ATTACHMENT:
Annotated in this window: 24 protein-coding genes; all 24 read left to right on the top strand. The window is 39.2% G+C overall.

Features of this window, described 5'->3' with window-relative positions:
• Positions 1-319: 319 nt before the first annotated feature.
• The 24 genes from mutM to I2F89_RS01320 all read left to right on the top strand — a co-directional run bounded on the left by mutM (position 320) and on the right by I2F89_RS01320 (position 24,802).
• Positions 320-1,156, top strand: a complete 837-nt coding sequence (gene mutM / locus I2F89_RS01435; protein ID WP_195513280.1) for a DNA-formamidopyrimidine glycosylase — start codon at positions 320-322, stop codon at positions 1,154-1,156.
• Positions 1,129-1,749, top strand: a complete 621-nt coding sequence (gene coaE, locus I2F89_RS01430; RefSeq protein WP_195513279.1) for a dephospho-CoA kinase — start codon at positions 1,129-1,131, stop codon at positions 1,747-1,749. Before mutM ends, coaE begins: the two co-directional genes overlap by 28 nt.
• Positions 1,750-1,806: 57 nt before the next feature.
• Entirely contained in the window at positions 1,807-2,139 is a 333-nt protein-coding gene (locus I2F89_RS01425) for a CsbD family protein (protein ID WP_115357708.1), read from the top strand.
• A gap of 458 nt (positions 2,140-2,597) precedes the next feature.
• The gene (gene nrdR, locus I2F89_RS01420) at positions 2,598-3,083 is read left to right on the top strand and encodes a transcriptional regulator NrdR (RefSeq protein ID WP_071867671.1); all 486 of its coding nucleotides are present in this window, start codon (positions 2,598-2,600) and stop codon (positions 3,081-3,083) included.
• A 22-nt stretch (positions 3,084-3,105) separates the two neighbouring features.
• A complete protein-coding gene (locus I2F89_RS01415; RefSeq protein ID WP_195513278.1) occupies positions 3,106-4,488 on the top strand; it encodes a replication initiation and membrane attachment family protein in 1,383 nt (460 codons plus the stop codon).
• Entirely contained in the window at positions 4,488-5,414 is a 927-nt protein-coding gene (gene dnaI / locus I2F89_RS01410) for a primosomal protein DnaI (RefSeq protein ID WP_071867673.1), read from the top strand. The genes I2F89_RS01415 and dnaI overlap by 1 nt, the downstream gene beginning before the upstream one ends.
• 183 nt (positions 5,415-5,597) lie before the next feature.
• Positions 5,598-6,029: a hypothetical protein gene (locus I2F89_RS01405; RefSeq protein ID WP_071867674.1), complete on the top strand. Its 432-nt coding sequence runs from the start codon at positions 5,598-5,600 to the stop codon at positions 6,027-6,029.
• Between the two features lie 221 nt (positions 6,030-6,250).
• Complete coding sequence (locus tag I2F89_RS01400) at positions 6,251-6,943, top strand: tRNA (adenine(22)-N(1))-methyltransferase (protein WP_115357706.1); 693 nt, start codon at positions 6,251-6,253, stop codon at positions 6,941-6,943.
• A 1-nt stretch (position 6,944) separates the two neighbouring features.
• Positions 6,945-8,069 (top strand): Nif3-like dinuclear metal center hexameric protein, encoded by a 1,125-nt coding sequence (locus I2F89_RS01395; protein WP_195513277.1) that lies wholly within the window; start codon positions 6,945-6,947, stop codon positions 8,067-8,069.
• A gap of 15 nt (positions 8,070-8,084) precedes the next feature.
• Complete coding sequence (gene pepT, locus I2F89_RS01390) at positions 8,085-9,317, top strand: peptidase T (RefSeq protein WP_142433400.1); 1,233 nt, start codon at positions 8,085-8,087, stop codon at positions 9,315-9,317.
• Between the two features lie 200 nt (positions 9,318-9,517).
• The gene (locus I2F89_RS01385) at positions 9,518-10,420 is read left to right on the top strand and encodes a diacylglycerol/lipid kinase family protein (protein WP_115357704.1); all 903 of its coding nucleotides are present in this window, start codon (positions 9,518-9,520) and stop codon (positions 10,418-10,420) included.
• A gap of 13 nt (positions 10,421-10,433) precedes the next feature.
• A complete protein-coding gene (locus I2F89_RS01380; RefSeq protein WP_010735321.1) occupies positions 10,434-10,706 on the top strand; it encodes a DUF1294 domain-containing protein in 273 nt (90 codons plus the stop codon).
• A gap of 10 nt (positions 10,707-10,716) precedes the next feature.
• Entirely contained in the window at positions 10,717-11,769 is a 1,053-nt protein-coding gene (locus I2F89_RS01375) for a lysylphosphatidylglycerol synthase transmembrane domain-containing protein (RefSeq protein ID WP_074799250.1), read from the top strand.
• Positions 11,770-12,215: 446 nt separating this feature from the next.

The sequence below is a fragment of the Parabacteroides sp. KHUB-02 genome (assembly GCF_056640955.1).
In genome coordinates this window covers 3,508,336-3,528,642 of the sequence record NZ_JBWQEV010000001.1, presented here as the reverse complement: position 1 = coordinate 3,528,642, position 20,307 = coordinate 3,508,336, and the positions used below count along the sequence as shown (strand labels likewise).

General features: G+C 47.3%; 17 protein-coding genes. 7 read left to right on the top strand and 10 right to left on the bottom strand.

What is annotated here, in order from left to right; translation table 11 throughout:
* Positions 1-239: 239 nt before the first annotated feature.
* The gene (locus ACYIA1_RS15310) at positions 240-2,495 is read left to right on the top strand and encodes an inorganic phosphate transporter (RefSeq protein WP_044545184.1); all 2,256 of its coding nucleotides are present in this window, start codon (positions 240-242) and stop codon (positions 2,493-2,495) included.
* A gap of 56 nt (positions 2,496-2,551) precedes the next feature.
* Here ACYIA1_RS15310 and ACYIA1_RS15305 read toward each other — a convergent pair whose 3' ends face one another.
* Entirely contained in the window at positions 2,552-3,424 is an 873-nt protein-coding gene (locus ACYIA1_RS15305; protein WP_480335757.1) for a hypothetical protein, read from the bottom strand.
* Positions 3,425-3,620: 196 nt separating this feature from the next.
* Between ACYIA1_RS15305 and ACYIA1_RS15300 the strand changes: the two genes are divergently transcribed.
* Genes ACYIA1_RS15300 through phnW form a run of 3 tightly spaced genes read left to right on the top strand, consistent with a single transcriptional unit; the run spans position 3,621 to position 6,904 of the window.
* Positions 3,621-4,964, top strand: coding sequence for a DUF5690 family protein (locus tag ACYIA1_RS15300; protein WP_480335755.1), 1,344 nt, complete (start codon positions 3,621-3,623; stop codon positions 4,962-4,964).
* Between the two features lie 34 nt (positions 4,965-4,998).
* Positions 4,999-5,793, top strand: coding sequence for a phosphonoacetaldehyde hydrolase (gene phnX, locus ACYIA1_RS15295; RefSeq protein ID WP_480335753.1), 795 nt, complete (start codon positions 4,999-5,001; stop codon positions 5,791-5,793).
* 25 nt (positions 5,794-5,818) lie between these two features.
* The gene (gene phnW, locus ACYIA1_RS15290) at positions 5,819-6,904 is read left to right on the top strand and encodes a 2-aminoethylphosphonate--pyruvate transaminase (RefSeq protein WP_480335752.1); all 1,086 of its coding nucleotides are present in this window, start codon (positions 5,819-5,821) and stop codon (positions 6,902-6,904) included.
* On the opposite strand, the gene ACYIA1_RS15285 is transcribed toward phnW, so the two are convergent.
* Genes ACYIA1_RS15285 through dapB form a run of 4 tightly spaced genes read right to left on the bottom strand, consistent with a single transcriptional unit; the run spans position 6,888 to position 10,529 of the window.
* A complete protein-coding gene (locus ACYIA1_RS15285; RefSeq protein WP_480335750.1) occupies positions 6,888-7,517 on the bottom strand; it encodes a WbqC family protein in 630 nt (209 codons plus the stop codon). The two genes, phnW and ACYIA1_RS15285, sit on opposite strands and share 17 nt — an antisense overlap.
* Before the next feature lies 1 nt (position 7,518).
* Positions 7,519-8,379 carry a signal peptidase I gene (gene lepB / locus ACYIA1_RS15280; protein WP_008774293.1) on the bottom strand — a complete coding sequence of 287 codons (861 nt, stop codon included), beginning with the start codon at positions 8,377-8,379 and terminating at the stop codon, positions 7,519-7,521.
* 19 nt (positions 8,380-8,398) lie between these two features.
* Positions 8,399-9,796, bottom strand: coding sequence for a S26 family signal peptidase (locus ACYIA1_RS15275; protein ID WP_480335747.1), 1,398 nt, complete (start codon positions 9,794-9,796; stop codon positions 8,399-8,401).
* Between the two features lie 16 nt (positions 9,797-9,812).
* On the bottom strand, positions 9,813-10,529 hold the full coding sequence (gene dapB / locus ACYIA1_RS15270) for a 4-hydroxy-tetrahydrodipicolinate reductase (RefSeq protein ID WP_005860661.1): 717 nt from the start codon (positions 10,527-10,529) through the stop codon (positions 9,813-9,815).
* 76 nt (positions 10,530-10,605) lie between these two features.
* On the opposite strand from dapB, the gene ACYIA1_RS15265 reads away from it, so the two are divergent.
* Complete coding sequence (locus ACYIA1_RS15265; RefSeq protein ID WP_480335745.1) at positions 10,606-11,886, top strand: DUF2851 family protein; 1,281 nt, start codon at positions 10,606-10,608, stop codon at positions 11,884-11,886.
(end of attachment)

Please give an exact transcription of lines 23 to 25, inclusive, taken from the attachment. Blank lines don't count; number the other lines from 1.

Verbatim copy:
• The gene (locus I2F89_RS01385) at positions 9,518-10,420 is read left to right on the top strand and encodes a diacylglycerol/lipid kinase family protein (protein WP_115357704.1); all 903 of its coding nucleotides are present in this window, start codon (positions 9,518-9,520) and stop codon (positions 10,418-10,420) included.
• A gap of 13 nt (positions 10,421-10,433) precedes the next feature.
• A complete protein-coding gene (locus I2F89_RS01380; RefSeq protein WP_010735321.1) occupies positions 10,434-10,706 on the top strand; it encodes a DUF1294 domain-containing protein in 273 nt (90 codons plus the stop codon).